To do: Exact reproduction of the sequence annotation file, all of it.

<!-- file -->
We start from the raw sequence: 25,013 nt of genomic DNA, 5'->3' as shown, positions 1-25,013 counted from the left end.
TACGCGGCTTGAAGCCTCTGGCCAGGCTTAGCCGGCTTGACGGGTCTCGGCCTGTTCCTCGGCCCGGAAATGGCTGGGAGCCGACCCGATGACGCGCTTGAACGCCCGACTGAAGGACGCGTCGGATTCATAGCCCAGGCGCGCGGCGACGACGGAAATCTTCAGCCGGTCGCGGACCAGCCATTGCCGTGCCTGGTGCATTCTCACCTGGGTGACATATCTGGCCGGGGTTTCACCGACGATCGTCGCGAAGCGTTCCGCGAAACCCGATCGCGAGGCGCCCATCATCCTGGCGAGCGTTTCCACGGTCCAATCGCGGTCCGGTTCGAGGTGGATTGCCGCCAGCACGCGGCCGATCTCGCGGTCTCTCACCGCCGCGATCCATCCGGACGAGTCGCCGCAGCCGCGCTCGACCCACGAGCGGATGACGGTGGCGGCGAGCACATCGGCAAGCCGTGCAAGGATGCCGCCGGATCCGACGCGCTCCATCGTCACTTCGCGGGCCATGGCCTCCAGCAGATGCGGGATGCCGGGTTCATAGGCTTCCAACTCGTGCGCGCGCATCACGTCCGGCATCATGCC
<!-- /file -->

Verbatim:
We start from the raw sequence: 25,013 nt of genomic DNA, 5'->3' as shown, positions 1-25,013 counted from the left end.
TACGCGGCTTGAAGCCTCTGGCCAGGCTTAGCCGGCTTGACGGGTCTCGGCCTGTTCCTCGGCCCGGAAATGGCTGGGAGCCGACCCGATGACGCGCTTGAACGCCCGACTGAAGGACGCGTCGGATTCATAGCCCAGGCGCGCGGCGACGACGGAAATCTTCAGCCGGTCGCGGACCAGCCATTGCCGTGCCTGGTGCATTCTCACCTGGGTGACATATCTGGCCGGGGTTTCACCGACGATCGTCGCGAAGCGTTCCGCGAAACCCGATCGCGAGGCGCCCATCATCCTGGCGAGCGTTTCCACGGTCCAATCGCGGTCCGGTTCGAGGTGGATTGCCGCCAGCACGCGGCCGATCTCGCGGTCTCTCACCGCCGCGATCCATCCGGACGAGTCGCCGCAGCCGCGCTCGACCCACGAGCGGATGACGGTGGCGGCGAGCACATCGGCAAGCCGTGCAAGGATGCCGCCGGATCCGACGCGCTCCATCGTCACTTCGCGGGCCATGGCCTCCAGCAGATGCGGGATGCCGGGTTCATAGGCTTCCAACTCGTGCGCGCGCATCACGTCCGGCATCATGCC